ESEE Knives just got better, thanks to new 3D machined and contoured handle scales rolling out across their entire line of classic fixed blades. Whether it’s the jungles of the Peruvian Amazon, or the remote forests of the American South, ESEE knives are field-tested in some of the most demanding environments on earth. Founders Jeff Randall and Mike Perrin stand behind their knives because they’ve already pushed them to their limits.
ESEE has always had an “if it ain’t broke” mentality when if comes to knife design, and it’s served them well – today they are one of the most trusted survival knife brands in the world. Which is why these ergonomic upgrades come as such a surprise! We just received our first batch of the new knives, so let’s dive in for an in-depth comparison between the existing models and their new counterparts.
Of all the classic ESEE fixed blades to get new contoured handles, the ESEE-3 has the most new variants. On the left is the new, “3D machined” handle; on the right, the flat Micarta handle. You can also choose between handle materials (G10 or Micarta), and now blade steel: 1095 carbon or CPM-S35VN stainless!
As the smallest knife on this list, the ESEE-3 is a great backpacking or everyday carry fixed blade. The flat-ground blade is well-suited for just about any cutting task, and the new scales have a swell in the middle of the handle that really nestles into your palm. I particularly liked the ergonomics of the contoured scales when holding the knife in the forward finger choil – because they taper down towards the choil more than the flat scales, the transition area between handle and choil feels less abrupt.
The flat scales are thicker overall and feel a little less inviting to bear down on. If you’re looking for a knife that won’t easily twist in your grip, however, they’re a great choice, since they give the handle more leverage for twisting cuts.
The ESEE-4 has the exact same handle profile as the ESEE-3 and an extra inch of blade. The 4.5-inch length is a nice size for an all-rounder fixed blade knife: big enough to feel substantially more powerful than a folder, but not so big as to make carrying one feel awkward. The ESEE-4 isn’t yet available with S35VN steel, but we do offer it with a 440C stainless blade and either flat or contoured scales.
Pictured above on the left: the ESEE-4 with sculpted natural Micarta scales and an OD green powder-coated 1095 carbon steel blade. On the right: the ESEE-4 with flat Micarta scales and a Desert Tan blade.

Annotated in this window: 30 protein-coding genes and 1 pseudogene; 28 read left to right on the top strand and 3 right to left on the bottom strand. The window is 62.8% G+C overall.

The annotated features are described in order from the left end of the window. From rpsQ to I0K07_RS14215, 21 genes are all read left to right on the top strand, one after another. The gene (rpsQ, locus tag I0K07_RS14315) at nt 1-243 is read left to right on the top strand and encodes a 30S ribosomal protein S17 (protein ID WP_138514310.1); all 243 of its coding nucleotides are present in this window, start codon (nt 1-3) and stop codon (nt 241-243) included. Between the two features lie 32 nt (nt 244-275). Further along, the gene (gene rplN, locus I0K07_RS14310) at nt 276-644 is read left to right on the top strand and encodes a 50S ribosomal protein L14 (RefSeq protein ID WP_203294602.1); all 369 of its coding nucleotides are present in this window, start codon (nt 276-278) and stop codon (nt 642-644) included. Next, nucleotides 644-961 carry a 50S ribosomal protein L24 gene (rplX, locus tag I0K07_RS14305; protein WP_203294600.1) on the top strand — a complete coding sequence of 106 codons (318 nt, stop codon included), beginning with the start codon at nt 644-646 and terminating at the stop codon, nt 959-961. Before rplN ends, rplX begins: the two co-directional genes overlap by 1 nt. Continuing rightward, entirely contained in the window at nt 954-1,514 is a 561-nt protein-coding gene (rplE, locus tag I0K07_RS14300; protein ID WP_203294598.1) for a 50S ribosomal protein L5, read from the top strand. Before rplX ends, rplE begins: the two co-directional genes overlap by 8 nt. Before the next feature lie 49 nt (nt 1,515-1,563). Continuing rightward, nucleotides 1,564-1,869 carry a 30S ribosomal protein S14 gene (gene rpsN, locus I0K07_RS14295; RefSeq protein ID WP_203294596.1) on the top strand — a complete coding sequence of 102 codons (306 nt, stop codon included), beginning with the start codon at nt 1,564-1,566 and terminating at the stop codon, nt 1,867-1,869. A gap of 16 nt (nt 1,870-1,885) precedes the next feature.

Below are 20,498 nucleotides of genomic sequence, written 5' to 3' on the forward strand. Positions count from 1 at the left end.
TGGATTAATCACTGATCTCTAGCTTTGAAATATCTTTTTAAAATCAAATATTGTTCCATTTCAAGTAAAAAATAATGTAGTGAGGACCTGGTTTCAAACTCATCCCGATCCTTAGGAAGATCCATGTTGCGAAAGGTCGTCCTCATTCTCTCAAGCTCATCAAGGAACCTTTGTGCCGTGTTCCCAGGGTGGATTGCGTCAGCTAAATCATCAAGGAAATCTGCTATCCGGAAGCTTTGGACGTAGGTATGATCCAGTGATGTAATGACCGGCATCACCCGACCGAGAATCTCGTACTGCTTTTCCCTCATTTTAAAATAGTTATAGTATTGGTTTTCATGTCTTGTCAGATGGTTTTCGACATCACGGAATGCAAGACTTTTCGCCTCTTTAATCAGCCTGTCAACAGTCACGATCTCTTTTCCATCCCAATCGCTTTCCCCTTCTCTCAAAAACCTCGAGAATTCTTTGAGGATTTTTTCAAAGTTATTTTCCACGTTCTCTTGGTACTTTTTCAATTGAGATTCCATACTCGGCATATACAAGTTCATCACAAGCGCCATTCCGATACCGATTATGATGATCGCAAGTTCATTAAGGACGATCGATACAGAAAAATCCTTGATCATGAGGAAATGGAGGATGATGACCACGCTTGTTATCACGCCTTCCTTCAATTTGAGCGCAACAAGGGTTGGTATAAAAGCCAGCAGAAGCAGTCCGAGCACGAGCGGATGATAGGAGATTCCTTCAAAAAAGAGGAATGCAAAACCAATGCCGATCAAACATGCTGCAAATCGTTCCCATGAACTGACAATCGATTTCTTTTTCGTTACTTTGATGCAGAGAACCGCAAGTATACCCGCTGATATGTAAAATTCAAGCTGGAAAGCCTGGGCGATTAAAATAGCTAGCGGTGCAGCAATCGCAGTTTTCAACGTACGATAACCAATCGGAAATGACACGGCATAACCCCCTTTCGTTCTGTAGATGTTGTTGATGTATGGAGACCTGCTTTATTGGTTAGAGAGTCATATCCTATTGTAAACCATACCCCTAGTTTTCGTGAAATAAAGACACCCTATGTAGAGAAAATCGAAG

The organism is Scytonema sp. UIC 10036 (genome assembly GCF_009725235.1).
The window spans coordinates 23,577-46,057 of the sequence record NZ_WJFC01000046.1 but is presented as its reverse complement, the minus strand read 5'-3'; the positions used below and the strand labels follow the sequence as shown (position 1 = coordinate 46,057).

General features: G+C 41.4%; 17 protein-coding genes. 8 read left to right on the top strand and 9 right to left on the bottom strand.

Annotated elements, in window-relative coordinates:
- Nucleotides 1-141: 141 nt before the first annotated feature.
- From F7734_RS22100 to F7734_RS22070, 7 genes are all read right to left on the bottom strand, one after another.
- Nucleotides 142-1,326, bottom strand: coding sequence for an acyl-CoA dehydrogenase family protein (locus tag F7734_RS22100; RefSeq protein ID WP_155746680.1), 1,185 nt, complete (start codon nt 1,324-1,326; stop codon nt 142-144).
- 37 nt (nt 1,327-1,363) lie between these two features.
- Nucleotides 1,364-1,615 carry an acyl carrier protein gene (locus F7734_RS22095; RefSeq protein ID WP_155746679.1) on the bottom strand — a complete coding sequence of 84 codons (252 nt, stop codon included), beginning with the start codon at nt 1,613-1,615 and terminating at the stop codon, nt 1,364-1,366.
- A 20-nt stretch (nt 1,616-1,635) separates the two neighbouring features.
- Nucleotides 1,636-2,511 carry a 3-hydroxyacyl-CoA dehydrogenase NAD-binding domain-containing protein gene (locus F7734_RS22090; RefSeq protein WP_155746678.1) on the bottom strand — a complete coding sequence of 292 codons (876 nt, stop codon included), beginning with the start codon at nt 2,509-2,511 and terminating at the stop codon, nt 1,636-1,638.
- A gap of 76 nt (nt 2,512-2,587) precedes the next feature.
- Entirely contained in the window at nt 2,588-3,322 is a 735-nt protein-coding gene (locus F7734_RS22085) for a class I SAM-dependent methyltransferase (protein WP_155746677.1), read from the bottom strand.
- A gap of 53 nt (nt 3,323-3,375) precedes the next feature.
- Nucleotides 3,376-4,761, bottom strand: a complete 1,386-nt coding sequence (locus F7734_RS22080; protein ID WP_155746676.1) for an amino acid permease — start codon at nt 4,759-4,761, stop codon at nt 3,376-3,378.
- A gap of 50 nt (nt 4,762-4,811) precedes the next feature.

The ESEE-5 is a wrecking ball of a knife, originally designed for downed pilots who might conceivably need to use it to cut/pry themselves out of a damaged cockpit. It’s made from a quarter-inch slab of 1095 carbon steel, which makes it substantially thicker than the other knives here. On top of that, it’s saber ground, leaving more of that steel behind the edge and more weight out towards the tip.
The new contoured handles help to temper the “battering ram” feel of the ESEE-5. Don’t get me wrong – even with the 3D-machined handles this is still a fistful of knife, it’s just more accommodating. The new handle of the ESEE-5 is slightly thinner at the guard than it is at the rear of the handle, which helps wedge it securely into your hand when chopping. In a regular grip, the palm swell centers your hand firmly, and the milled ridges in the G10 or Micarta provide reassuring grip.
The flat scales do have one extra feature that the 3D scales are missing: a bow drill pivot in the handle. Pictured above on the left is the ESEE-5 with sculpted brown/black G10 scales and a Flat Dark Earth powder-coated 1095 steel blade; on the right is the ESEE-5 with flat Micarta handles and an OD green blade.
The 6.5-inch blade of the ESEE-6 puts it firmly in the “survival knife” category, but the full-flat grind and finger choil help this big knife perform small jobs with grace. The new contoured handle scales are exactly the same ones found on the ESEE-5, but thanks to the substantially thinner blade stock (0.188″ thick), the handle is thinner overall and feels more nimble in the hand.
Pictured above on the left is the ESEE-6 with contoured black G10 handles and a Flat Dark Earth powder-coated 1095 steel blade; on the right is an ESEE-6 with flat Micarta scales and a black blade.
Which One Should You Buy?
Ultimately, the decision comes down to personal preference, which is why ESEE will continue to offer both flat and contoured handle options on all these knives. Contoured handles make the final product a bit more expensive, and – as with any ergonomic feature – they may not fit all hands equally well.
We think ESEE executed these new handles extremely well – an exciting upgrade and another great reason to choose an ESEE knife. Whichever version you choose, you’re still getting an ESEE: a dependable tool backed up by an industry-leading lifetime no-questions-asked warranty.